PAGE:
“With ongoing uncertainty and a heightened sense of risk, it could be argued that we were experiencing an unprecedented global mental health crisis, often with no end in sight.” 

From a workplace perspective especially, many workers were facing uncertainty regarding their job stability, redundancies and, for some, navigating an entirely new way of working and interacting with colleagues.”

“In response, many companies started to take employee mental health more seriously and implement frameworks and best practices; however, now that we are returning to normal and trying to leave Covid-19 in the past, what is the extent to which companies are keeping up with their commitment to employee mental health?”

The Return to the Office

During the Covid 19 pandemic, the majority of workers were learning how to do their jobs remotely. This presented a range of new challenges to navigate and loneliness was widely reported. Not only were people missing the daily social interactions with their colleagues, but they were also finding the blurred lines between home life and work life difficult to navigate – with people’s homes doubling up as their offices, many workers were finding it difficult to switch off and reported working more hours.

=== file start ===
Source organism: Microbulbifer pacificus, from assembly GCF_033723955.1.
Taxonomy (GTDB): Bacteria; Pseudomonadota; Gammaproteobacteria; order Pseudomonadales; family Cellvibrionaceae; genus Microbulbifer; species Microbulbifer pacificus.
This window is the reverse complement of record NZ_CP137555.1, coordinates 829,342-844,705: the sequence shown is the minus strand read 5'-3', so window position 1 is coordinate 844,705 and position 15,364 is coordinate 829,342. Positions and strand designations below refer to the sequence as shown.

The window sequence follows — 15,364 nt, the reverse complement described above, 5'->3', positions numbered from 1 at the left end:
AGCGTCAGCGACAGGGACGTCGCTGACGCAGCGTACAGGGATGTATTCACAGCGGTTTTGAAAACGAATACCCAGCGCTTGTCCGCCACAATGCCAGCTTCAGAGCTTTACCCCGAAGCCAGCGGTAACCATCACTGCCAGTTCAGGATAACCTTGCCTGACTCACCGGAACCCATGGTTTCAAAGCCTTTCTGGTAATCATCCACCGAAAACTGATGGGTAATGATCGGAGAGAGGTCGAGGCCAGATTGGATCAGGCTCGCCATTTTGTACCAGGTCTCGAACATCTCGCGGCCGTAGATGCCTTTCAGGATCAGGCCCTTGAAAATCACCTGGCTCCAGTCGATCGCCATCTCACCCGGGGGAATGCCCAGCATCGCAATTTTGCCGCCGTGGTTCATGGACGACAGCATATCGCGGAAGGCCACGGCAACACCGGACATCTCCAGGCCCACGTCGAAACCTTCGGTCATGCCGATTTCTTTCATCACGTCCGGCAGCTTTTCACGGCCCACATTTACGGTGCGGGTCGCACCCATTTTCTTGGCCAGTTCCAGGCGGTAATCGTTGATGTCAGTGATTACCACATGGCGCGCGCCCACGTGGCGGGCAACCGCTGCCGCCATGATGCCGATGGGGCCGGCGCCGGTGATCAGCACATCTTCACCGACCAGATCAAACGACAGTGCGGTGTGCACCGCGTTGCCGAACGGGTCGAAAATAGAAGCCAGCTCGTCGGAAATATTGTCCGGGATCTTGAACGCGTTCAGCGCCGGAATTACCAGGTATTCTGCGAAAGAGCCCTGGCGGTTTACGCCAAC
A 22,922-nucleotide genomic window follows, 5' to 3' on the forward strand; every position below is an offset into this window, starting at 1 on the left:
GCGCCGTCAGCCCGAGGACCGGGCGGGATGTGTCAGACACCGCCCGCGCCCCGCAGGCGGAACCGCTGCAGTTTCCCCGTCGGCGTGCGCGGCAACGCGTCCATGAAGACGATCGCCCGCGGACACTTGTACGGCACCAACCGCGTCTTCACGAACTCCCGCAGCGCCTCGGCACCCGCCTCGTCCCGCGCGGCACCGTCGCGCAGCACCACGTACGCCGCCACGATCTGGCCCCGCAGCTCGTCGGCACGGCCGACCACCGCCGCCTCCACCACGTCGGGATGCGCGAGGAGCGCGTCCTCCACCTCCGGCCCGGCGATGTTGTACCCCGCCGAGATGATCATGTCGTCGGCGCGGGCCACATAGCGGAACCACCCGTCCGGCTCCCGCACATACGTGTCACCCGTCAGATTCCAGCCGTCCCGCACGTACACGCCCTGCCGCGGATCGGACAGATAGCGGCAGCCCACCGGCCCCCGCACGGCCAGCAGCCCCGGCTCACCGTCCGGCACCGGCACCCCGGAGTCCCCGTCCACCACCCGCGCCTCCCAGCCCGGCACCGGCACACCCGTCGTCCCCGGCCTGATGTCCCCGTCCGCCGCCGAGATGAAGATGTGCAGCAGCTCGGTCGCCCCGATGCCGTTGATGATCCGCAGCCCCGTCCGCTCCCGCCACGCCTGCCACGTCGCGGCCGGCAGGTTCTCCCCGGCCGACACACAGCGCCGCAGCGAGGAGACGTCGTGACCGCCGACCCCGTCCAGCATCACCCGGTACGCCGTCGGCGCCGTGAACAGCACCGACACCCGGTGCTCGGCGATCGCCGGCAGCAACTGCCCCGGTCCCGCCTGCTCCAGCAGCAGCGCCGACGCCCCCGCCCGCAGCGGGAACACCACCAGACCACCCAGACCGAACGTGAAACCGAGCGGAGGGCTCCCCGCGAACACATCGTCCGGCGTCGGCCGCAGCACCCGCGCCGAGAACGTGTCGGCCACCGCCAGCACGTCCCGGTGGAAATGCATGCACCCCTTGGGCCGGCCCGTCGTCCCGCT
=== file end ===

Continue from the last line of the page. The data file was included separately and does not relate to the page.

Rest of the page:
Now that people are starting to return to the office, after adjusting to nearly three years of remote working, they are being faced with new challenges. People are finding the return to work difficult and reporting a great deal of anxiety regarding social interaction. In addition, after working from home, they are now having to juggle their home commitments alongside going to the office. Whether it is squeezing in laundry, balancing childcare, or even factoring in an extra hour for the commute, the return to the office is proving more difficult than expected for many and is causing stress and anxiety for some. Others prefer working from home, so there is a balance.

The Employer’s Role

Millions of workers are returning to the office or workplace with changed attitudes and new expectations. In order to attract and retain talent, it is important for employers to acknowledge this and respond empathetically. Many companies have included mental health in their promises to employees on return to the office but now it is their time to demonstrate that this is not merely lip service. 

Employers need to proactively introduce programmes that are promoting workplace mental wellbeing and help employees with the challenges that they are facing. It is important for workplaces to create a psychologically safe space for workers and welcome conversations surrounding mental health and support.

(image: Luis Villasmil at Unsplash)

The Great Resignation And Mental Health at Work

After the pandemic, more people than ever before started evaluating their working life and what their main priorities were. With new focus on mental wellbeing and work-life balance, workers started to question what their expectations were and what they required from their place of work. The great resignation, the mass exodus of millions of workers in 2021, left employers having to think about what they needed to offer workers to not only attract talent initially, but retain it.